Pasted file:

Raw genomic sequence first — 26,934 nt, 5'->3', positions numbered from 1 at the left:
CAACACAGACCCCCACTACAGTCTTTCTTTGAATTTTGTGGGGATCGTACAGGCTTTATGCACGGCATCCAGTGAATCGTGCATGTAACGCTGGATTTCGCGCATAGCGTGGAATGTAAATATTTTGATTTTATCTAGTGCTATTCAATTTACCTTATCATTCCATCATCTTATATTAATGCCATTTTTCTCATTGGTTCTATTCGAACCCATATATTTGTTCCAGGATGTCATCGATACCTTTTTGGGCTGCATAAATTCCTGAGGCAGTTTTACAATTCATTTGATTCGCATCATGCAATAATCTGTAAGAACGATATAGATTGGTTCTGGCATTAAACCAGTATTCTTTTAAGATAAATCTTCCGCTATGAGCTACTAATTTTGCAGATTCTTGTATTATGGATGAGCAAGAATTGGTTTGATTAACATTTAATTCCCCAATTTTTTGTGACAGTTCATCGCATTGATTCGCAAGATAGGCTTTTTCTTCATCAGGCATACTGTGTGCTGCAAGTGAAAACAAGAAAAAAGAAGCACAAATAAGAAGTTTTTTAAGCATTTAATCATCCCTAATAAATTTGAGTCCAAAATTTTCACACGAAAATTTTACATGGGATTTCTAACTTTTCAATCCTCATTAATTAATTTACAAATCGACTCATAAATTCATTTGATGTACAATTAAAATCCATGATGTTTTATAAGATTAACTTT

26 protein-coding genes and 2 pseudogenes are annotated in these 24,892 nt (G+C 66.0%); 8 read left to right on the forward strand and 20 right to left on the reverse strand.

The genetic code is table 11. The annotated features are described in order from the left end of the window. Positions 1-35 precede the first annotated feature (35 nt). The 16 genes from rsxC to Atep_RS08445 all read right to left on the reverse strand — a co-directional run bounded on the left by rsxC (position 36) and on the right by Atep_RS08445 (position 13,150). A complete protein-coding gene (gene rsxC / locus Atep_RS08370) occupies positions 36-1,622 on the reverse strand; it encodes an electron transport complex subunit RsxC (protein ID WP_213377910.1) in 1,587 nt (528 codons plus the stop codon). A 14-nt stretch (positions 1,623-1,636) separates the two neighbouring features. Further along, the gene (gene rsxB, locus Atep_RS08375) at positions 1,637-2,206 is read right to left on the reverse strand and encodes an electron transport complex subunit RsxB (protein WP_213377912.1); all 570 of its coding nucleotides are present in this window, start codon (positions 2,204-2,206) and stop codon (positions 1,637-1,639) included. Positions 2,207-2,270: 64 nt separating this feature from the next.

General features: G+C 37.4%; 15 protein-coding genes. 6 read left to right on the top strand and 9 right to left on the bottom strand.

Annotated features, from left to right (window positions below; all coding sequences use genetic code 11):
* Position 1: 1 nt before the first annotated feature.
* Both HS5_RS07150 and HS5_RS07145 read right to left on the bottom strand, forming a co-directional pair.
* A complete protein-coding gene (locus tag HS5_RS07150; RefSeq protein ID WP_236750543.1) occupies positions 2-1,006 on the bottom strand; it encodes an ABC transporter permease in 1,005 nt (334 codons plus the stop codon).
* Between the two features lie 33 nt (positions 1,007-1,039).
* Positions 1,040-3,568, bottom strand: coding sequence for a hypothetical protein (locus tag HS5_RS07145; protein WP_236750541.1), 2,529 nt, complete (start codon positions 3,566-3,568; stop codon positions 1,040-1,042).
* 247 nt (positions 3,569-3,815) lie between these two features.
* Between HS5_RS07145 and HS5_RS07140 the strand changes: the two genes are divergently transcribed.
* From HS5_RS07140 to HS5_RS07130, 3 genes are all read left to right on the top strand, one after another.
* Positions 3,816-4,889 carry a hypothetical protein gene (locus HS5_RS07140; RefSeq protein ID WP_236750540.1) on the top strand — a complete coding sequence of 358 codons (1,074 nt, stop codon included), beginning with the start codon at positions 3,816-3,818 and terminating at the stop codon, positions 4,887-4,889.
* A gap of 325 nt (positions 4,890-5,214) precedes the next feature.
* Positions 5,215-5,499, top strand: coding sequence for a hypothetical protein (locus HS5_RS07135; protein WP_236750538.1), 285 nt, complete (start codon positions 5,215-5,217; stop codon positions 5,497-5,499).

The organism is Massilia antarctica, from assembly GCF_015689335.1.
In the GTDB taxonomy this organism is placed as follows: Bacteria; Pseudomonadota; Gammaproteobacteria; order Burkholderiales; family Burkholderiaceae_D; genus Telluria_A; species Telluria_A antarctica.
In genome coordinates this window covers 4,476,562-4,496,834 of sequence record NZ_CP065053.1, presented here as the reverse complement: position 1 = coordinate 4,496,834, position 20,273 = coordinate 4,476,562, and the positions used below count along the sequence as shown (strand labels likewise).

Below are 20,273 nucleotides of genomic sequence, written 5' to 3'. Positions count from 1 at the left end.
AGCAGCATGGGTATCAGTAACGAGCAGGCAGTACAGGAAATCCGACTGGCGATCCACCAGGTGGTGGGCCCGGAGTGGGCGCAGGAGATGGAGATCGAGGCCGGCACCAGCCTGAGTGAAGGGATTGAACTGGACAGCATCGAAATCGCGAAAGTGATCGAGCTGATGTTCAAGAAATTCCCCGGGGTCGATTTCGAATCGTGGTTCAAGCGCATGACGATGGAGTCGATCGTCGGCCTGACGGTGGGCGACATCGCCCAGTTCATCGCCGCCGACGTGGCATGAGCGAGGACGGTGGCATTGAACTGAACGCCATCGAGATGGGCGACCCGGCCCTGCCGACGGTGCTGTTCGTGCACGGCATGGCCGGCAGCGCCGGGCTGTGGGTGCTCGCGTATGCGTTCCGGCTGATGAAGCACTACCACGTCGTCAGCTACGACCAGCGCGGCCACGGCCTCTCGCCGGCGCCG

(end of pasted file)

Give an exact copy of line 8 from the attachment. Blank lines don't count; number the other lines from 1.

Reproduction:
* Both HS5_RS07150 and HS5_RS07145 read right to left on the bottom strand, forming a co-directional pair.